Christine Hamm has a doctorate in modern American poetry and teaches writing and lit in NYC. She has published three books of poetry -- her most recent book, Echo Park, came out from Blazevox. She is the former poetry editor for Ping*Pong journal, published by the Henry Miller Library in Big Sur.
Everyone is wishing you'd leave, here in the library of empty waves.
Sewing and fishing are the same: patience, repetition, blood.
I am sewing a red bird
to the hem of your work jeans.
Everyone is wishing.
You sit on my lap, chew your fingernails and twitch.
The librarian turns up the white noise, hoping you'll be drowned out.
with a flag made with what's left
of her underwear. You throw her
a thigh bone. She growls, buries the bone
with her little paws
in a sky colored nonspecific:
the moon mumbles
Huge white flakes sift down from the clouds, cover the stern, the bow.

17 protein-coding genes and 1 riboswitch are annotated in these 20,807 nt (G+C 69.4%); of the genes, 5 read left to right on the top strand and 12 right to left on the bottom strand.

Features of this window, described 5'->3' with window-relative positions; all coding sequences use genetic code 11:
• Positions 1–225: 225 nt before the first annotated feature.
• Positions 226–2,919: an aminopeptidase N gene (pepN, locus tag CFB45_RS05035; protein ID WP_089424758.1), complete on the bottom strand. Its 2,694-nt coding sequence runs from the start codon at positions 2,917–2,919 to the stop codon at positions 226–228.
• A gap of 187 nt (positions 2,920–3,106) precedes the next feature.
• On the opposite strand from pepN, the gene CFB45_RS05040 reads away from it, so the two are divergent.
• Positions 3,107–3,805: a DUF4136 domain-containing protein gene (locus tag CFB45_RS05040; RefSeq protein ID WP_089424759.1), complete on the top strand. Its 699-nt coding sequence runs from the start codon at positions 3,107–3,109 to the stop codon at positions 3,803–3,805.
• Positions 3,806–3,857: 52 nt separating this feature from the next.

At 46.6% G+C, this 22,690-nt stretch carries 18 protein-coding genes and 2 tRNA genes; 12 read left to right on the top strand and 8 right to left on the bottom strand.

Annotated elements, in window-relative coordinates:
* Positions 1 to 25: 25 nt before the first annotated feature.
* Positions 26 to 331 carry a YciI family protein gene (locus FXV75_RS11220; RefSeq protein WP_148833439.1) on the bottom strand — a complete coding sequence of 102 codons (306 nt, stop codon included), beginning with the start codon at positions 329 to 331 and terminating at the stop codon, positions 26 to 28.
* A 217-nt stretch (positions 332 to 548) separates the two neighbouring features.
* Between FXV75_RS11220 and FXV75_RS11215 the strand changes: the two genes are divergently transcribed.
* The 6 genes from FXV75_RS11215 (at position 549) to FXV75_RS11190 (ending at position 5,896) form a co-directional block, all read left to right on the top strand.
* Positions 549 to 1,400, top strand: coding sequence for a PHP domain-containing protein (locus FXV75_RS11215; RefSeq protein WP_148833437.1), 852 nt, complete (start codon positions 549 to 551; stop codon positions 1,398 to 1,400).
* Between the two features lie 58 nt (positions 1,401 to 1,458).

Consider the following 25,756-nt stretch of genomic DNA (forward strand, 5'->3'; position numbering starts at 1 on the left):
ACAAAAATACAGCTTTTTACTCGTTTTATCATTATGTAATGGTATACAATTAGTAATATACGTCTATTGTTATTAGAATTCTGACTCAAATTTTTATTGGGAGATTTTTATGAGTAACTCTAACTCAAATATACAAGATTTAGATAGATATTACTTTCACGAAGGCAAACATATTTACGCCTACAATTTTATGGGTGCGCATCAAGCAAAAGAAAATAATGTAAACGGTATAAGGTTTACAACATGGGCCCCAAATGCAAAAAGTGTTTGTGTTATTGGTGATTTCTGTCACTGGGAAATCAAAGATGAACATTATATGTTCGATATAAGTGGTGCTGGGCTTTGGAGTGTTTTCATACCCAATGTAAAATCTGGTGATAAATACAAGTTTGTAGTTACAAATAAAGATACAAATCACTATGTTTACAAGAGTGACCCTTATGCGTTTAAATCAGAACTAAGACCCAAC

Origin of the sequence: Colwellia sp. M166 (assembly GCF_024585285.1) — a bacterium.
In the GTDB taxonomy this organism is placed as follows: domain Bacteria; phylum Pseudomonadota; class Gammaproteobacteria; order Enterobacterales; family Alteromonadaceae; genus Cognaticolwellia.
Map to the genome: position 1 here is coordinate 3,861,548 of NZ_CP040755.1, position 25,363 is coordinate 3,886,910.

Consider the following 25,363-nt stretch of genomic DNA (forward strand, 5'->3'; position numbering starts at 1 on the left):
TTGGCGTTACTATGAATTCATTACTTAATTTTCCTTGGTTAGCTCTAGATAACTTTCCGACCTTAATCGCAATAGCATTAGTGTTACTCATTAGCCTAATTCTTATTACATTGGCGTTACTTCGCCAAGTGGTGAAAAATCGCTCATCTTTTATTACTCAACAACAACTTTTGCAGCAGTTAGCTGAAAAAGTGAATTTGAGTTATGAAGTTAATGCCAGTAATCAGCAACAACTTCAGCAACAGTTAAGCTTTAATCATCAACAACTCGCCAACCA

A loose sail whines without wind.
The snow turns to feeble moths, either drunk or slowly dying.
One lands on your eye. You whimper and freeze.
We all fall into the earth,
into the shoebox of your accident.
The water starts over with what's left.
You call for me as if I could hear, your voice
a phone's drowsy ring.
(I feel most myself when I am falling)
After you knot cords around a cleat, you tuck
my sky-blue baseball cap under the photo
of my mother kneeling,
under the cracked bowl of porridge.
(ashes, ashes, we all fall down)
You shuck your bloody deck shoes over the gunnel.
I left your names for me: mousetrap,
rat bait, poison cake.
The clouds vomit
like a sick daughter.
You are wearing my rocks on your head,
still holding me just under
My yellow one-piece, covered with star
-fish and clamshells, fills
with bubbles, writhes
and subsides. I kick at you with my pink
galoshes – one broken strap flailing
– but they are filled
with water, heavy, and I
never quite reach your arms.